NTUF's estimate for this legislation will be updated if any additional information, such as an official Congressional Budget Office analysis, becomes available.

To learn more or discuss this bill visit


The Wildcard

The Bill: H.R. 808, the Department of Peacebuilding Act of 2013

Annualized Cost: $10 billion ($50 billion over 5 years)

In each Congress from 2001 to 2009, former Congressman Dennis Kucinich (D-OH) introduced a bill to establish a Department of Peace within the United States government. Now that Representative Kucinich is no longer a Member of Congress, Congresswoman Barbara Lee (D-CA) has taken the lead and introduced H.R. 808, the Department of Peacebuilding Act of 2013.

H.R. 808 establishes within the Department of Peacebuilding a number of offices designed to invest in peacekeeping studies and initiatives. Among them are the Offices of: Arms Control and Disarmament; Human Rights and Economic Rights; and Peace Education and Training. The text contains provisions for an Intergovernmental Advisory Council on Peace to resolve conflicts between various government agencies. The bill would also institute federal "Peace Days," on which "[t]he Secretary shall encourage citizens to observe and celebrate the blessings of peace and endeavor to create peace… ."

According to Representative Lee, "[w]e invest hundreds of billions each year in the Pentagon, in war colleges, military academies, and our national defense universities all to develop war tactics and strategies. Now we need that kind of investment in peace and nonviolence here at home."

Since H.R. 808 authorizes "such sums as may be necessary," NTUF scored the bill based on an analysis of similar bills introduced by Representative Kucinich. In the 112th Congress, Kucinich introduced H.R. 808, the Department of Peace Act of 2011. That bill would have authorized $10 billion per year, or $50 billion over 5 years, to establish and operate a Department of Peace. Congresswoman Lee's bill is virtually identical to that legislation, save for minor differences in certain offices' titles.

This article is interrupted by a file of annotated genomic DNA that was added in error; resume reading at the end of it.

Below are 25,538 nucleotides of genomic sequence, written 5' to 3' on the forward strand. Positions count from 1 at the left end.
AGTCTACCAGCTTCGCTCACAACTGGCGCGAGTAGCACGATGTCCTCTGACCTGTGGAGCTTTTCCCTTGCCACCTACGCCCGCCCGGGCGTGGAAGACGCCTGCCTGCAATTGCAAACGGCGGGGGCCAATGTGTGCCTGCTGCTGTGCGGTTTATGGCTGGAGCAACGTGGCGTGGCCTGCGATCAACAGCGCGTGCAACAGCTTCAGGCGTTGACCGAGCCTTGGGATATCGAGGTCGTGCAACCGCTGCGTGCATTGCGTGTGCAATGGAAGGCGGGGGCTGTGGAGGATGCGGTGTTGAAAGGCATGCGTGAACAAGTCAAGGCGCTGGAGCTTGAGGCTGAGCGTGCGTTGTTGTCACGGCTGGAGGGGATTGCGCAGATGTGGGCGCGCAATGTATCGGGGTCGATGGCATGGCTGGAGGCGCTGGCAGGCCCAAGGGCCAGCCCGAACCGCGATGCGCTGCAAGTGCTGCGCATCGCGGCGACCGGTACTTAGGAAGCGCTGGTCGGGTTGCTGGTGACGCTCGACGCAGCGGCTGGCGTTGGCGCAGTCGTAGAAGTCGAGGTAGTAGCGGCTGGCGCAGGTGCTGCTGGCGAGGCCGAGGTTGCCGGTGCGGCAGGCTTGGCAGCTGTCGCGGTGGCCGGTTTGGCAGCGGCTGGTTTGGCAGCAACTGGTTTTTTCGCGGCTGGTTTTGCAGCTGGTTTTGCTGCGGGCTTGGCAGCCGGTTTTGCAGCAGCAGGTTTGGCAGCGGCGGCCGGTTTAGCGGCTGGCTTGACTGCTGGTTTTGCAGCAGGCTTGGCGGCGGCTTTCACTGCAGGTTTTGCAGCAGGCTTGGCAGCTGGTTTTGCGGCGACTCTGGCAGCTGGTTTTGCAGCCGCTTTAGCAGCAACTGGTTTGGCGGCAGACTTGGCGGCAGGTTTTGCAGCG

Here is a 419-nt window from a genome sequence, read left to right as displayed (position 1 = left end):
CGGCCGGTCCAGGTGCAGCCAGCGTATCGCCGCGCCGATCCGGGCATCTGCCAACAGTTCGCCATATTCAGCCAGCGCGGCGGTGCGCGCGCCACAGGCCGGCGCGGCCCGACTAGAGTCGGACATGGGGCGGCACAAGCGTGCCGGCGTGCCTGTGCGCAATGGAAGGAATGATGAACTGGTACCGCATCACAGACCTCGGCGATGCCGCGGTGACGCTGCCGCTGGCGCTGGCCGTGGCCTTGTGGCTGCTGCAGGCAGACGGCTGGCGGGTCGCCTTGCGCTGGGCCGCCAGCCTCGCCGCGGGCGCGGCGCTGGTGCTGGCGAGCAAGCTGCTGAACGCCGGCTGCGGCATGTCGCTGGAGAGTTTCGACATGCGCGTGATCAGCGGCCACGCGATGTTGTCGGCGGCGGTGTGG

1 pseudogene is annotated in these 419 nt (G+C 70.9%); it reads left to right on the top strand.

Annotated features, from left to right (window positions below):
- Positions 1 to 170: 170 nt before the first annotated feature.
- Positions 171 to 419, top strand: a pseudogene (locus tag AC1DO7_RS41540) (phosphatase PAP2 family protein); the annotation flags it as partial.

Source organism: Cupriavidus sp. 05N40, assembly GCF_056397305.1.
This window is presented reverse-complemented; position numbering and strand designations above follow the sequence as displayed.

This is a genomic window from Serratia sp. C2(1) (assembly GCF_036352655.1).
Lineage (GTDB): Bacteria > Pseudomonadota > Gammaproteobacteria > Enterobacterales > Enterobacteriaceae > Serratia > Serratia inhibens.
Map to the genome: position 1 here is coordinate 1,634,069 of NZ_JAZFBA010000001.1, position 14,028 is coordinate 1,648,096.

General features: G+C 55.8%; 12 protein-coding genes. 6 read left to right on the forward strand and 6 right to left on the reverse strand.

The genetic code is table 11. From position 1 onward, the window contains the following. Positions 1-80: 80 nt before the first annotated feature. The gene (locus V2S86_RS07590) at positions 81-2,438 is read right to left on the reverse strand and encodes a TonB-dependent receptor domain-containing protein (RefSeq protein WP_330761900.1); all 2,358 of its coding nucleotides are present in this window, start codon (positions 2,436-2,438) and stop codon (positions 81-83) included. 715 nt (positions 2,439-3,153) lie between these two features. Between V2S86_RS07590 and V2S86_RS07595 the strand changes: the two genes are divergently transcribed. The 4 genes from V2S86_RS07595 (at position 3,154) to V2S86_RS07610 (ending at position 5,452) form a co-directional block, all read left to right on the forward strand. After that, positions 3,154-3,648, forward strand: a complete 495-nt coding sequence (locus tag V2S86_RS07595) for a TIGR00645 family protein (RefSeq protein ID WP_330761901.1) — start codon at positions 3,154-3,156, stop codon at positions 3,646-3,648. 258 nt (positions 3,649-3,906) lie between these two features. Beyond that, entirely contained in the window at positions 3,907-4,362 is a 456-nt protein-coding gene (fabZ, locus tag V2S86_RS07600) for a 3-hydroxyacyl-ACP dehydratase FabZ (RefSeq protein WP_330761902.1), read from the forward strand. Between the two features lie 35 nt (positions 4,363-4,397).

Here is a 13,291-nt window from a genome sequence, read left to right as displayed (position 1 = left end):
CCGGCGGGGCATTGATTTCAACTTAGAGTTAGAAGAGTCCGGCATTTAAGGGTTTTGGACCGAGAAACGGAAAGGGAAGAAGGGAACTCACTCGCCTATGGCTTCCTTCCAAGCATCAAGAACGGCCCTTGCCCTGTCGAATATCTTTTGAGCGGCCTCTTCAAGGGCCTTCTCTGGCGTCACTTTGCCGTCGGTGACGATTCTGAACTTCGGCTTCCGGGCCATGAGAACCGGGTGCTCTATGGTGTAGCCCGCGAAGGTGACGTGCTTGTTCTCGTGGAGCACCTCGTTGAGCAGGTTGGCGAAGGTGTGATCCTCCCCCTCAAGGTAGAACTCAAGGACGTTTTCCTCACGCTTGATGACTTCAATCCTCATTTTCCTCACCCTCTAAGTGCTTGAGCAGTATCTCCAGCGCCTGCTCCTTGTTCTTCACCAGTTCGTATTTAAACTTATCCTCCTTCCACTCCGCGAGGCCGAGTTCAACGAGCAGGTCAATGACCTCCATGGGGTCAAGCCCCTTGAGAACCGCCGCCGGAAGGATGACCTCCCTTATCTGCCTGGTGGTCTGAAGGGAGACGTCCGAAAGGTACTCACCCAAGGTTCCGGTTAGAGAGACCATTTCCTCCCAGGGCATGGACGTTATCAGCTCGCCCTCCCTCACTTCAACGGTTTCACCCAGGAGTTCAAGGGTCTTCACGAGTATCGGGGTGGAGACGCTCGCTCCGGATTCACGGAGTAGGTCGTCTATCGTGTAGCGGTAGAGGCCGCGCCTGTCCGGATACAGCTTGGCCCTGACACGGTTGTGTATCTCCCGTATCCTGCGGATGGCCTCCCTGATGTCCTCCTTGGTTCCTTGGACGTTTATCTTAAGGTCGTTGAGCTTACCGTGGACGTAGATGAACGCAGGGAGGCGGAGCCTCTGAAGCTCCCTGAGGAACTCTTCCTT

To learn more or discuss this bill visit


Support NTUF

The National Taxpayers Union Foundation is able to produce timely reports and analysis for policymakers and taxpayers with the help and support of foundations, small businesses, and Americans -- like you -- who wish to stay informed of their government's spending.

With donations from Tab subscribers and members, NTUF will be able to continue to inform taxpayers about entitlement reform, the federal budget, and proposed legislation.

Please consider making a tax-deductible contribution to NTUF.



Most Friended

The Bill: H.R. 1124, the TIGER Grants for Job Creation Act

Annualized Cost: $500 million ($1 billion over two years)

Number of Cosponsors: 64 Congressmen

Transportation Investment Generating Economic Recovery (TIGER) grants were established by the American Recovery and Reinvestment Act, or the so-called "stimulus" bill. These grants are intended to improving environmental problems and reducing America's dependence on foreign energy by funding surface transportation projects. The TIGER program initially spent $1.5 billion through the "stimulus" in 2009. Over the next three years, appropriations bills provided an additional $1.6 billion for new TIGER grant disbursements. Legislation in the new Congress would provide supplemental funding to continue the program for at least two more years.

According to Congresswoman Maxine Waters (D-CA), "[t]he economy is struggling to recover from the recession. The unemployment rate is nearly eight percent nationwide and is even higher in minority and disadvantaged communities. Moreover, the American Society of Civil Engineers' 2009 Report Card for America's Infrastructure estimated that there is a $549.5 billion shortfall in investments in roads and bridges and an additional $190.1 billion shortfall in investments in transit." To address this, Representative Waters has reintroduced the TIGER Grants for Job Creation Act to provide $1 billion in new TIGER grants for 2013 and 2014. The funds would act to supplement the program and would entirely count as new spending. H.R. 1124 would also exempt the funds from any future sequestration measures. No offsets to the new spending are included in the text of the bill.

All 64 cosponsors are members of the Democratic Party.

To learn more or discuss this bill visit

Missed an Issue?

Issue 9 - Mar 8
Safer Neighborhoods Gun Buyback Act

Issue 8 - Mar 2
Spotlight: Expanded & Improved Medicare For All Act

Issue 7 - Feb 21
Right Start Child Care and Education Act

Issue 6 - Feb 14
Special Coverage of the President's SOTU Address

Issue 5 - Feb 8
21st Century Civilian Conservation Corps Act

About NTUF

The National Taxpayers Union Foundation is a research and educational organization dedicated solely to helping citizens of all generations understand how tax policies, spending programs, and regulations at all levels affect them now and in the future. Through NTUF's timely information, analysis, and commentary, we're empowering citizens to actively engage in the fiscal policy debate and hold public officials accountable every day.

NTUF is a 501(c)(3) research and education organization. Donations are deductible for personal income tax purposes. Please make a donation today to help further NTUF's mission of research and education!

This information is for educational purposes only and is not intended to aid or hinder the passage of any legislation or as a comment on any Member's fitness to serve.



108 N. Alfred St. Alexandria, VA 22314